6.  Let me turn now to the always-central issue of exchange rate regimes and exchange rate policy. Ever since the breakdown of the Bretton Woods system of fixed parities in the early 1970's, there has been widespread interest in exploring the scope for achieving greater stability in the exchange rates of the three major currencies. In particular, since the introduction of the euro, there has also been renewed attention to proposals for the possible adoption of exchange rate target zones. While most of us, faced with an unconstrained choice, would opt for arrangements that promise greater exchange rate stability, I think we must also recognize that the global environment is even less hospitable to such a system today than it was 25 years ago. Realistically, there is no alternative to floating exchange rates among the three major currencies.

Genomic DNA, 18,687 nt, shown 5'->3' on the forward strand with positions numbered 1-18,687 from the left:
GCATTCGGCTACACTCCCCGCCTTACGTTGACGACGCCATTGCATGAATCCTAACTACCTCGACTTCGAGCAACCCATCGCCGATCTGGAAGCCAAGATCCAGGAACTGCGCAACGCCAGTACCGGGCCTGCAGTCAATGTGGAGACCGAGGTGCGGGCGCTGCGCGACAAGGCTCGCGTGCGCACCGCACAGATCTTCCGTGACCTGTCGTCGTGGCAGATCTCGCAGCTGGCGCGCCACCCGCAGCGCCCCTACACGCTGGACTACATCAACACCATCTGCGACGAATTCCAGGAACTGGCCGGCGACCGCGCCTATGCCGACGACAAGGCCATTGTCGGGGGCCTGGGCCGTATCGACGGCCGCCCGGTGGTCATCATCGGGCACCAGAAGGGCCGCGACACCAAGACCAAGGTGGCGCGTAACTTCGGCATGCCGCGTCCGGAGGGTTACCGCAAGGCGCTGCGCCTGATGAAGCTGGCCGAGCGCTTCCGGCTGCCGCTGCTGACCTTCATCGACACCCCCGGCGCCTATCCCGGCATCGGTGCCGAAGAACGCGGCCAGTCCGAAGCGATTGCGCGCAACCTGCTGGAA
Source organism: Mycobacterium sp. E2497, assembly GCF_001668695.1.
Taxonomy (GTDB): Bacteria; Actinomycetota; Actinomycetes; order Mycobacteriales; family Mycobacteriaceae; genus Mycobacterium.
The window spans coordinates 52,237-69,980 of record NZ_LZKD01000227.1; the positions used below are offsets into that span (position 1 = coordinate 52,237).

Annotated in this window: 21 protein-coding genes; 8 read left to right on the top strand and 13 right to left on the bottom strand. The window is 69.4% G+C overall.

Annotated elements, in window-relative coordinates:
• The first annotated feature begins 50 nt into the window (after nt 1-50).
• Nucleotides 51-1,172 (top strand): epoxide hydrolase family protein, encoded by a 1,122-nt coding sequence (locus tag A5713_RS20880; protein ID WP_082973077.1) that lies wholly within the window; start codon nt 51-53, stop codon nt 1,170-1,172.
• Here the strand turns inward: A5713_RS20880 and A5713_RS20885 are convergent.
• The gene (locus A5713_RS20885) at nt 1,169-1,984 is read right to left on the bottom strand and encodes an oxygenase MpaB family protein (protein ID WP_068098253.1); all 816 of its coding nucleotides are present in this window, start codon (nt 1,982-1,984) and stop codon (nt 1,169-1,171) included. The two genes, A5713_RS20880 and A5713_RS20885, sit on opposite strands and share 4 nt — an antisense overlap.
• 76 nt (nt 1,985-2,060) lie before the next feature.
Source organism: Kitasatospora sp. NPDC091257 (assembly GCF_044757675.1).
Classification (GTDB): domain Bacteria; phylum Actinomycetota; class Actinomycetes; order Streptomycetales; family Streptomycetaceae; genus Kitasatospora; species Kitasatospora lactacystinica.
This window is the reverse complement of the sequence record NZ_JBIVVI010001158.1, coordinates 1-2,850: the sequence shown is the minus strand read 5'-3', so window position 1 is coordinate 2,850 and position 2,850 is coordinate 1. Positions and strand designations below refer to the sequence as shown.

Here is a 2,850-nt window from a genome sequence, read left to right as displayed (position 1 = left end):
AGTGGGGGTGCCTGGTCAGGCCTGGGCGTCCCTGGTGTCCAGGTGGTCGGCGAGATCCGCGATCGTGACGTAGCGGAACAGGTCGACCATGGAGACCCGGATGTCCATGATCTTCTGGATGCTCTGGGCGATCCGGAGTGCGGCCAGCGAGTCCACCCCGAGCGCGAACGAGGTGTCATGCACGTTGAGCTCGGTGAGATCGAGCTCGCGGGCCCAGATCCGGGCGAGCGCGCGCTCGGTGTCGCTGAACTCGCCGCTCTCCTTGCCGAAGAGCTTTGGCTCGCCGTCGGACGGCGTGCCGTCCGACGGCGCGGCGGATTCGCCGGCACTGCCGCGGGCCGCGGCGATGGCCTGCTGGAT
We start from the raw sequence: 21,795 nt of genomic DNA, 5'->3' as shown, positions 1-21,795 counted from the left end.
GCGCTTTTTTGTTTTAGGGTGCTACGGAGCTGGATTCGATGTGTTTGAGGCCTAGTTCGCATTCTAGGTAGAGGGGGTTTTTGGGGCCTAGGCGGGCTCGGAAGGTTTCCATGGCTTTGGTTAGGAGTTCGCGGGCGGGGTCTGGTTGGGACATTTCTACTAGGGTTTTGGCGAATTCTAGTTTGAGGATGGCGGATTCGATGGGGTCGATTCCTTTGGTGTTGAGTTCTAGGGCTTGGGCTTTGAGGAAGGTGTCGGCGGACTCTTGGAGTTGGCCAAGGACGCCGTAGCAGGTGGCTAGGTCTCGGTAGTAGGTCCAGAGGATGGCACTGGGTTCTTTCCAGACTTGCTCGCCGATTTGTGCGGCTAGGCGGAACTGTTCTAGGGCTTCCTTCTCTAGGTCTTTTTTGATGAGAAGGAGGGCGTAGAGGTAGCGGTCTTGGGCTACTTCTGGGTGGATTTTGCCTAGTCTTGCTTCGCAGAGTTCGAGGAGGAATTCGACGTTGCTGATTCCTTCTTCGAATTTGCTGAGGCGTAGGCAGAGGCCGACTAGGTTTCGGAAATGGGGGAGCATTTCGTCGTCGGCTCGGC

7.  However, this does not mean that the major industrial countries should practice benign neglect. The undervaluation of the euro (and corresponding overvaluation of the US dollar) may have boosted European exports, but it has also posed problems--not least for emerging market countries of Asia and Latin America. The good news is that a reversal has been getting underway, thanks mainly to better economic performance in Europe and slowing growth in the United States. It was right for the European Central Bank to make clear that a heavily undervalued euro was unacceptable. Its interventions have demonstrated the ECB's institutional maturity. Markets have taken note of this. But we also know that intervention cannot change market trends. Thus, intervention must be very selective and, ultimately, also well coordinated. Although it would be unwise to enter into formal commitments about particular exchange rate levels or ranges, the IMF's largest member countries do have a responsibility to make the most of possibilities for effective policy coordination to reduce exchange rate volatility and risk of misalignments.